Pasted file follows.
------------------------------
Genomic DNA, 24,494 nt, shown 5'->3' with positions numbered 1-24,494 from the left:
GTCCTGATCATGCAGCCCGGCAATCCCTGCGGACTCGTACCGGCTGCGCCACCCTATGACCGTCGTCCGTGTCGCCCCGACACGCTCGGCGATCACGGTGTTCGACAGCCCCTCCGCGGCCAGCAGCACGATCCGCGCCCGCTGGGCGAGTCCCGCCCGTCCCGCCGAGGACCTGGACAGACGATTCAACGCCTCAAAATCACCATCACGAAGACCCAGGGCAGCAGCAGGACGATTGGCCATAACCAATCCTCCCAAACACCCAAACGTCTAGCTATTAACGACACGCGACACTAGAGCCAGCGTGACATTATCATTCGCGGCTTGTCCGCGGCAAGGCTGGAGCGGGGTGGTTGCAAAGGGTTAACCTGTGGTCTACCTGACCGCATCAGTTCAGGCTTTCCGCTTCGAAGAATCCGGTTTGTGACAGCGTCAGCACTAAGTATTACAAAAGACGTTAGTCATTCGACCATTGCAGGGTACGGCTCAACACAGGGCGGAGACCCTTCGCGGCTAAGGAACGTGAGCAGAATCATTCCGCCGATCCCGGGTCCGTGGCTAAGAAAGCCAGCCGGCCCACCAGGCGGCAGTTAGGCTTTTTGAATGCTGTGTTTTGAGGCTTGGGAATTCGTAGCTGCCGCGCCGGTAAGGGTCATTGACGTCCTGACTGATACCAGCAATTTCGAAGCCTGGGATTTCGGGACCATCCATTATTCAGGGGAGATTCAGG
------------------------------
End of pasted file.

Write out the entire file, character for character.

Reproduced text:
Genomic DNA, 24,494 nt, shown 5'->3' with positions numbered 1-24,494 from the left:
GTCCTGATCATGCAGCCCGGCAATCCCTGCGGACTCGTACCGGCTGCGCCACCCTATGACCGTCGTCCGTGTCGCCCCGACACGCTCGGCGATCACGGTGTTCGACAGCCCCTCCGCGGCCAGCAGCACGATCCGCGCCCGCTGGGCGAGTCCCGCCCGTCCCGCCGAGGACCTGGACAGACGATTCAACGCCTCAAAATCACCATCACGAAGACCCAGGGCAGCAGCAGGACGATTGGCCATAACCAATCCTCCCAAACACCCAAACGTCTAGCTATTAACGACACGCGACACTAGAGCCAGCGTGACATTATCATTCGCGGCTTGTCCGCGGCAAGGCTGGAGCGGGGTGGTTGCAAAGGGTTAACCTGTGGTCTACCTGACCGCATCAGTTCAGGCTTTCCGCTTCGAAGAATCCGGTTTGTGACAGCGTCAGCACTAAGTATTACAAAAGACGTTAGTCATTCGACCATTGCAGGGTACGGCTCAACACAGGGCGGAGACCCTTCGCGGCTAAGGAACGTGAGCAGAATCATTCCGCCGATCCCGGGTCCGTGGCTAAGAAAGCCAGCCGGCCCACCAGGCGGCAGTTAGGCTTTTTGAATGCTGTGTTTTGAGGCTTGGGAATTCGTAGCTGCCGCGCCGGTAAGGGTCATTGACGTCCTGACTGATACCAGCAATTTCGAAGCCTGGGATTTCGGGACCATCCATTATTCAGGGGAGATTCAGG